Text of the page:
Steve


* That sounds big-headed, but while I respect Lee Morris, Tony Northrup, and other popular knowledge sources on the Web, half-baked explanations and leaps of logic are quite common despite being stated in a compelling manner.

** As noted in comments above, the amount of blur is not a measure of DOF.

*** In case it is not obvious, the Nikon view was severely cropped to allow a match to the Lumix.
08-10-2018, 07:54 PM   #21
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QuoteOriginally posted by BigMackCam Quote
Very shallow depth-of-field can be a valid creative tool, no doubt about it - but it's of surprisingly limited utility beyond experimental play, and showing others on forums like these just how shallow it can be
Dang that is well put.


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08-10-2018, 08:38 PM   #22
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QuoteOriginally posted by stevebrot Quote
. The only reason I weighed in on this discussion was to lend credence to the idea that thin DOF creates more problems on the creative end than it solves
It certainly can, although I shoot quite a bit at wide apertures.

To me, and you may share the same view, there is a real problem with just pointing a fast lens at a flower and shooting at f1.2 instead of f11.

The resulting image can be neither fish nor fowl.

There is often too much of the flower for the picture to be just abstract bokeh, and not enough of the flower is in focus to do it justice as a beautiful 3D object.

Last edited by clackers; 08-10-2018 at 09:03 PM.
08-11-2018, 02:47 AM - 1 Like   #23
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QuoteOriginally posted by clackers Quote
To me, and you may share the same view, there is a real problem with just pointing a fast lens at a flower and shooting at f1.2 instead of f11.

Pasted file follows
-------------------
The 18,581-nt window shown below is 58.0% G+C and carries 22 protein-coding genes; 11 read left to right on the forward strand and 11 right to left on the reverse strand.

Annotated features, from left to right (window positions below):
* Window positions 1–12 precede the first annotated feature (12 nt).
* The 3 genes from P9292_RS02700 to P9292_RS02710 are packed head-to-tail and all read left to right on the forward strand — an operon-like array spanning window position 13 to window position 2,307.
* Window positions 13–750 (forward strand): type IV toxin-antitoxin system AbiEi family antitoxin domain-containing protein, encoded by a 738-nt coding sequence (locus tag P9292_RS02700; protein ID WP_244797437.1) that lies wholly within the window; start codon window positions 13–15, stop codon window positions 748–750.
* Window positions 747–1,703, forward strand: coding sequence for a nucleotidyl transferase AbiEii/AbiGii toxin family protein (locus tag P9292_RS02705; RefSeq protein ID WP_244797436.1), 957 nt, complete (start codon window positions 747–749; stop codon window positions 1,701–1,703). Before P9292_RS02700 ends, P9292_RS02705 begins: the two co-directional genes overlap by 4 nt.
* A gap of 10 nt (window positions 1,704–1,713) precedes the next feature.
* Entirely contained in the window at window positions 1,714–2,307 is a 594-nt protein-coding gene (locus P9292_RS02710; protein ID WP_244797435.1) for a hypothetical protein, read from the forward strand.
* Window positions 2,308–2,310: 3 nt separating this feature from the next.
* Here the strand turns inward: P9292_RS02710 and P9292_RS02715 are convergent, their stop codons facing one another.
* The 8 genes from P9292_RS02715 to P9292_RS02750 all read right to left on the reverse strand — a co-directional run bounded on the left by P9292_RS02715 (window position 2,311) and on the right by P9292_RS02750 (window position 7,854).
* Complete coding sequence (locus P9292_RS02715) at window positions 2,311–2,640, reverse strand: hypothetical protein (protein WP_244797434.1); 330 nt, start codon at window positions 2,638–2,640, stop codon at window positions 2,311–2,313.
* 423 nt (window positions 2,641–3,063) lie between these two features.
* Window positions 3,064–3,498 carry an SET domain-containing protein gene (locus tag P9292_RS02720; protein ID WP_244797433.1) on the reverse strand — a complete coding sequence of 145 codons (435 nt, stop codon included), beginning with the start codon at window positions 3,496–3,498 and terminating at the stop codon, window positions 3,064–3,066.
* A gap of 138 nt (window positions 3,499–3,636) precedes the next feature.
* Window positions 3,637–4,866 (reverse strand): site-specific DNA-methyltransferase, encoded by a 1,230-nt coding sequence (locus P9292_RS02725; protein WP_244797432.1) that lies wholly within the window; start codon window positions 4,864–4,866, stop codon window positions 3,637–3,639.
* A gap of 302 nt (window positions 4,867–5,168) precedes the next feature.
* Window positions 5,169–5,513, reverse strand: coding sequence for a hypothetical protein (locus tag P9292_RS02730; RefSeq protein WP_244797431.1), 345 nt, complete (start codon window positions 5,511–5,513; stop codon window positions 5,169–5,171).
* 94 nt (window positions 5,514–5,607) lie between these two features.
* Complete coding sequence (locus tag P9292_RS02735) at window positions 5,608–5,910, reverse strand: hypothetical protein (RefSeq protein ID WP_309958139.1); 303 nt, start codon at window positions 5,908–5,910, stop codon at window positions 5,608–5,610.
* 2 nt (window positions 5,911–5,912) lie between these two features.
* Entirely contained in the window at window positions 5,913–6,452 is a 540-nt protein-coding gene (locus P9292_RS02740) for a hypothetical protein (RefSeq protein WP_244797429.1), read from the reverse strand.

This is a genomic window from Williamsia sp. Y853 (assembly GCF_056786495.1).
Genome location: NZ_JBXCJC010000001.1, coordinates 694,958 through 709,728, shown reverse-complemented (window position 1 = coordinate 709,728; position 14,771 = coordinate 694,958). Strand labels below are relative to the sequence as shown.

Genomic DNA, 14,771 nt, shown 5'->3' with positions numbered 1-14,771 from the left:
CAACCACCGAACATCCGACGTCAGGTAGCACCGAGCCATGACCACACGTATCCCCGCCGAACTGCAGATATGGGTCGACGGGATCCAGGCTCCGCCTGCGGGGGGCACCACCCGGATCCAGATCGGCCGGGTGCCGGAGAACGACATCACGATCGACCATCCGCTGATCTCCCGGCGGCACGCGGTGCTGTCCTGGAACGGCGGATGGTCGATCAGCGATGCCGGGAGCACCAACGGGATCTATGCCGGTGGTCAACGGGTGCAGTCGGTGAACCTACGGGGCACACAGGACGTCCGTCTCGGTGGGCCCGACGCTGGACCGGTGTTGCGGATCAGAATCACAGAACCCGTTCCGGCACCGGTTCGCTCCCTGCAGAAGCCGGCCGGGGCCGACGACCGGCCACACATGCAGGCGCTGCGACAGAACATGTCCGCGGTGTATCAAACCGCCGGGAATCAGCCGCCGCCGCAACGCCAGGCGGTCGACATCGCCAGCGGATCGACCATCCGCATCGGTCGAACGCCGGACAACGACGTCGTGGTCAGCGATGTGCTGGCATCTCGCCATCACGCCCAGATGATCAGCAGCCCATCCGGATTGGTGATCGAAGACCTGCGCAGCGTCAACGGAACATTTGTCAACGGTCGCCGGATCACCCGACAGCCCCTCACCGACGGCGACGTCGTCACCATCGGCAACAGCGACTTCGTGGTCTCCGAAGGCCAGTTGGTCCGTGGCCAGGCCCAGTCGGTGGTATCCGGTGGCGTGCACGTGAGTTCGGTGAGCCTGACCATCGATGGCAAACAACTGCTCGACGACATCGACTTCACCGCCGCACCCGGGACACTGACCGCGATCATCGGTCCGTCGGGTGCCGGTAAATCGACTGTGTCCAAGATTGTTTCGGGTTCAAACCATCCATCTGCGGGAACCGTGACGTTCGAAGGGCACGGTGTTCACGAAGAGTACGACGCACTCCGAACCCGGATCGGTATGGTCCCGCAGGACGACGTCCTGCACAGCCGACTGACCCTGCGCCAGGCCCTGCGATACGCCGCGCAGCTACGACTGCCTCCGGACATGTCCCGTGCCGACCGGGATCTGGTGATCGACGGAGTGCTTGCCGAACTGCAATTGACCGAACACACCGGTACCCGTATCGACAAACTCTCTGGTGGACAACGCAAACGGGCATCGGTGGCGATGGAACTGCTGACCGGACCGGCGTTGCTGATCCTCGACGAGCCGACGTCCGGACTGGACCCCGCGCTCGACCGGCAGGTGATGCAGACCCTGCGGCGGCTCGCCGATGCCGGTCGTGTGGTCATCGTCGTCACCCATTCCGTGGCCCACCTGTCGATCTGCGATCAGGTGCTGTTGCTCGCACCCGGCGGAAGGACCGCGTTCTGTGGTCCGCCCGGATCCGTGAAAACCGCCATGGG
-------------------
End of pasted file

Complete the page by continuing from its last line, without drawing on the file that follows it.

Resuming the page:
Absolutely.

I think the key thing with aperture choice / depth-of-field - as with any other creative aspect of a shot - is that it should be deliberate and have a clear purpose.

For example, when photographing a beautiful flower, if the main subject is actually the stamens, it might be appropriate to have just that part in focus, with the petals drifting gently out of focus. But if the subject is the entire flower, you probably want most (perhaps all) of it in focus.

It sounds so obvious, but we see many shots where someone shoots at f/1.2 or 1.4 just because they can, when f/2.8 or f/4 would have isolated the subject sufficiently and kept the important bits in focus...

08-11-2018, 03:01 AM   #24
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QuoteOriginally posted by BigMackCam Quote
It sounds so obvious, but we see many shots where someone shoots at f/1.2 or 1.4 just because they can, when f/2.8 or f/4 would have isolated the subject sufficiently and kept the important bits in focus...
Very true, but I think that it partly depends on the process of taking the picture, Mike - I you set out in a deliberate way to produce a specific result (which we arguably should be doing all the time as serious photographers ), you're absolutely right, but sometime we just fall in love with what we see through the viewfinder, and that is, of course, wide open aperture.

Incidentally, I've been meaning to ask - I've never used a modern EVF in a MILC, and I was wondering if the viewfinder view is stopped down or wide open?